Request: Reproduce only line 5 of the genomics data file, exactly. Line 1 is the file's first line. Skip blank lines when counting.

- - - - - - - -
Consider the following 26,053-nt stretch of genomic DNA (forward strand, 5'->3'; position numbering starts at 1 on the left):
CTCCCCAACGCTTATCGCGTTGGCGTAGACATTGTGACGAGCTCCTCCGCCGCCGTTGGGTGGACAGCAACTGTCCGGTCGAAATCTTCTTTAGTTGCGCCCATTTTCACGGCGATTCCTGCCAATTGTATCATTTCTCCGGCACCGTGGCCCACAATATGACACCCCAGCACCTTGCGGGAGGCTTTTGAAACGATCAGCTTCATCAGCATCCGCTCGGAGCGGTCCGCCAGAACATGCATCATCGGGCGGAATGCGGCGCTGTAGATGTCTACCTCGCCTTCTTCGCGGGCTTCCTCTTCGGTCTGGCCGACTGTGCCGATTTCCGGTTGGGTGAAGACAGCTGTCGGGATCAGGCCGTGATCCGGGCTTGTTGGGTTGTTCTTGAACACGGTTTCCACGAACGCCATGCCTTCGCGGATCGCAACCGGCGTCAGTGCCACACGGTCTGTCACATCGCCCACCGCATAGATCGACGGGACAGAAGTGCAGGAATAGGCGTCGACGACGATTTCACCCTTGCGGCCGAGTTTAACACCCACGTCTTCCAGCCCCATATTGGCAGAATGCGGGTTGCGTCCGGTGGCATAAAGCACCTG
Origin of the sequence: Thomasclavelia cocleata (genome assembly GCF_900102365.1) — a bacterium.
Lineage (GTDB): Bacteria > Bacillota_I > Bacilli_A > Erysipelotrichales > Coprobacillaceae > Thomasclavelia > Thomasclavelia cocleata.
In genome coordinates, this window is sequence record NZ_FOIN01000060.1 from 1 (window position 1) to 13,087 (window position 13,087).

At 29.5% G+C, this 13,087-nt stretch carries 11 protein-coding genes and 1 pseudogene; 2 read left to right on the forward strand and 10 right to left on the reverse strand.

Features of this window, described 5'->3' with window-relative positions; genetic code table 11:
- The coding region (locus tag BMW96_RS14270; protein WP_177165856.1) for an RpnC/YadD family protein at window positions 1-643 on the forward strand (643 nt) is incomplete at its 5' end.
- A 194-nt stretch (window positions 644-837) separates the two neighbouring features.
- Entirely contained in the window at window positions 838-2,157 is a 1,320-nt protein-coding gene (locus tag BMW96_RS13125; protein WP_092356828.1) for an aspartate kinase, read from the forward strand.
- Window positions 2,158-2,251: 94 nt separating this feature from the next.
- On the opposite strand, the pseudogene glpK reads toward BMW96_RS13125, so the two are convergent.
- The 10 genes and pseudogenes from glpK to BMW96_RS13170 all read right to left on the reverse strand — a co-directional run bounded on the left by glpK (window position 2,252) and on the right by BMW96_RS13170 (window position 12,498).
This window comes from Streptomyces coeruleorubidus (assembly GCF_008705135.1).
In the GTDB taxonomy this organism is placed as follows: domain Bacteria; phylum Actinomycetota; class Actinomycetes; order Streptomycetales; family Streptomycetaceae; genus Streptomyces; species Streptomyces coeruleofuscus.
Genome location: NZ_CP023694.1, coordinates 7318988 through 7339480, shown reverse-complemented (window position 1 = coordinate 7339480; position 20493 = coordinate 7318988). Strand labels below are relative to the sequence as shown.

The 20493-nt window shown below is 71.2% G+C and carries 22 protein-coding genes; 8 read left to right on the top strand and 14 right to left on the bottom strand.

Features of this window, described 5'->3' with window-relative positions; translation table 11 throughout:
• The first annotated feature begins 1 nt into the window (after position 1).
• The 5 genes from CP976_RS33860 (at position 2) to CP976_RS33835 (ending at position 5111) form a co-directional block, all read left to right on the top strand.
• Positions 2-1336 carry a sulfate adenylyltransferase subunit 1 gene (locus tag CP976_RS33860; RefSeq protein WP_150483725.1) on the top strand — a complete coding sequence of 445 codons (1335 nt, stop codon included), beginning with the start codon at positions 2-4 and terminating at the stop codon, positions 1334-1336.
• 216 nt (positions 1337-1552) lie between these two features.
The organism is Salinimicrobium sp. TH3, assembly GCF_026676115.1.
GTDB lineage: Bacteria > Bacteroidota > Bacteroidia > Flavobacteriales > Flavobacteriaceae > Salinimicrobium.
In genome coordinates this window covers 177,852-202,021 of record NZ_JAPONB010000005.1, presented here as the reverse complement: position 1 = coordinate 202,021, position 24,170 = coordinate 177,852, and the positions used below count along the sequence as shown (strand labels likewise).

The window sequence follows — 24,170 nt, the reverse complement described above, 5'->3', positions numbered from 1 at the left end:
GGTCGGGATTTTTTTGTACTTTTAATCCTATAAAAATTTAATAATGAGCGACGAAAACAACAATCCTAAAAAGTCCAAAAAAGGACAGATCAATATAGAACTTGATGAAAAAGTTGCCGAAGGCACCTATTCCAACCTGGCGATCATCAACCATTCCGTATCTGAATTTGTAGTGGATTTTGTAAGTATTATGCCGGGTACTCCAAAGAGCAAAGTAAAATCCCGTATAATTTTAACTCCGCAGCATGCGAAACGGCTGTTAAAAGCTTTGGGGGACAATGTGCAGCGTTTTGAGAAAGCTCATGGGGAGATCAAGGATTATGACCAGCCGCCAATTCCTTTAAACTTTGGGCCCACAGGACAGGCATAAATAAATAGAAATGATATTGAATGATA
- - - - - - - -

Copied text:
In genome coordinates, this window is sequence record NZ_FOIN01000060.1 from 1 (window position 1) to 13,087 (window position 13,087).